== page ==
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Time domain astronomy with Swift and Fermi

N Gehrels, J.K. Cannizzo

Abstract


Swift and Fermi are unveiling an unexpectedly rich tapestry of behavior in the transient γ−ray sky. Sources which were already known to be transient − such as pulsars, gamma-ray bursts, and blazars − have been studied in ever-increasing detail. For example, Fermi/LAT has detected 117 pulsars of which 56 are new. Many of them are only seen so far in γ−rays. In the last 5 years the Crab Nebula, long taken to be a standard candle, has been observed to flare dramatically. A long monitoring campaign on Sgr A∗ with Swift has shown multiple flares on time scales of tens of days. Other sources not usually associated with high-energy emission − e.g., novae and flare stars − are proving to be interesting at γ−ray energies. Discoveries have been made of spectacular transient emission from tidal disruption events and supernova shock breakout. We present an overview of recent γ−ray and hard X-ray observations and discuss their impact on high-energy astrophysics.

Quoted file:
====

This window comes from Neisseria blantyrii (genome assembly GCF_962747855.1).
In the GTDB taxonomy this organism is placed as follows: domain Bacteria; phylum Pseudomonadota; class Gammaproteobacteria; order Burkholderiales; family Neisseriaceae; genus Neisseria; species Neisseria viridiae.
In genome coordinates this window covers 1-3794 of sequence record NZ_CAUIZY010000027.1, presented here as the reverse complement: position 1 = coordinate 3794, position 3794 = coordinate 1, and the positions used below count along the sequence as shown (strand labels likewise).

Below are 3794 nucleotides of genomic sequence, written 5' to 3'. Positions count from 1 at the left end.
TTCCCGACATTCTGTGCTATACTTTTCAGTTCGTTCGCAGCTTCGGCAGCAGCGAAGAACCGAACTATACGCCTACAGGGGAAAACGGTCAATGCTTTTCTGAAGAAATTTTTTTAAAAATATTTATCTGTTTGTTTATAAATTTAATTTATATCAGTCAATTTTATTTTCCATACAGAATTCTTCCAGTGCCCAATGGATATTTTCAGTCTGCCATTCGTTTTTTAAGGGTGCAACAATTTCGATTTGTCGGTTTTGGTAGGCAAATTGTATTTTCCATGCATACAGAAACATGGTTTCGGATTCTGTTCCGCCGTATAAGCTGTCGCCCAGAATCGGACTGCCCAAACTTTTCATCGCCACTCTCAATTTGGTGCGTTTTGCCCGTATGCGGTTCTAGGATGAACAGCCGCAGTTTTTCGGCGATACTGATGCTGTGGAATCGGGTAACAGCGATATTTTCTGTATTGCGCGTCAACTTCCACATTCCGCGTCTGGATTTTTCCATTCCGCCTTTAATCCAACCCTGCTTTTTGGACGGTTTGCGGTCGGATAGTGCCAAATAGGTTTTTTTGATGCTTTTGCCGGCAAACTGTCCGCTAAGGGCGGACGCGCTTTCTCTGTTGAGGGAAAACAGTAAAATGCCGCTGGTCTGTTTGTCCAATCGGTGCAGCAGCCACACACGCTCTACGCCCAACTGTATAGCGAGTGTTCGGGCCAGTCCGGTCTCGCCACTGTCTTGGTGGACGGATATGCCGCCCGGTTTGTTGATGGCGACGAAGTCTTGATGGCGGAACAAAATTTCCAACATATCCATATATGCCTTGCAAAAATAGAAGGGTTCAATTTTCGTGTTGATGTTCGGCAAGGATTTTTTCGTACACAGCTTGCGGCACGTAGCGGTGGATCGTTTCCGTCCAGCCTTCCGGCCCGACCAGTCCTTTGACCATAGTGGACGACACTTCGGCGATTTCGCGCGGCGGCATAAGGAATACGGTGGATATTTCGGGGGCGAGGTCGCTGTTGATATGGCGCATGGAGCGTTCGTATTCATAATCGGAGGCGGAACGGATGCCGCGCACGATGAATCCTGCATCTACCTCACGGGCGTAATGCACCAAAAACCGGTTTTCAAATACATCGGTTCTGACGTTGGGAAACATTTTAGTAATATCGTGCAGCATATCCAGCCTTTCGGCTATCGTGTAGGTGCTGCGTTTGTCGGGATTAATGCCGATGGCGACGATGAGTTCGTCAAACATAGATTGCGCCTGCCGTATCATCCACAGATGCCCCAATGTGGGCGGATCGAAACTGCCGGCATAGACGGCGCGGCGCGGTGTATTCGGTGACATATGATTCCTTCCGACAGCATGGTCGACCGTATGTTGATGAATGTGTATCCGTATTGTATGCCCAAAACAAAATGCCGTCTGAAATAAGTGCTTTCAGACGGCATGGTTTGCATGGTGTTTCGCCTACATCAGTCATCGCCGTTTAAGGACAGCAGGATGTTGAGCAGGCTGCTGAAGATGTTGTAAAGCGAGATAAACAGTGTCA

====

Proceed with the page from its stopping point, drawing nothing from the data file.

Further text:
Keywords: Black hole physics; radiation mechanisms: non-thermal; Stars: activity; Gamma-ray burst: general; Stars: neutron, novae; Galaxies: star formation




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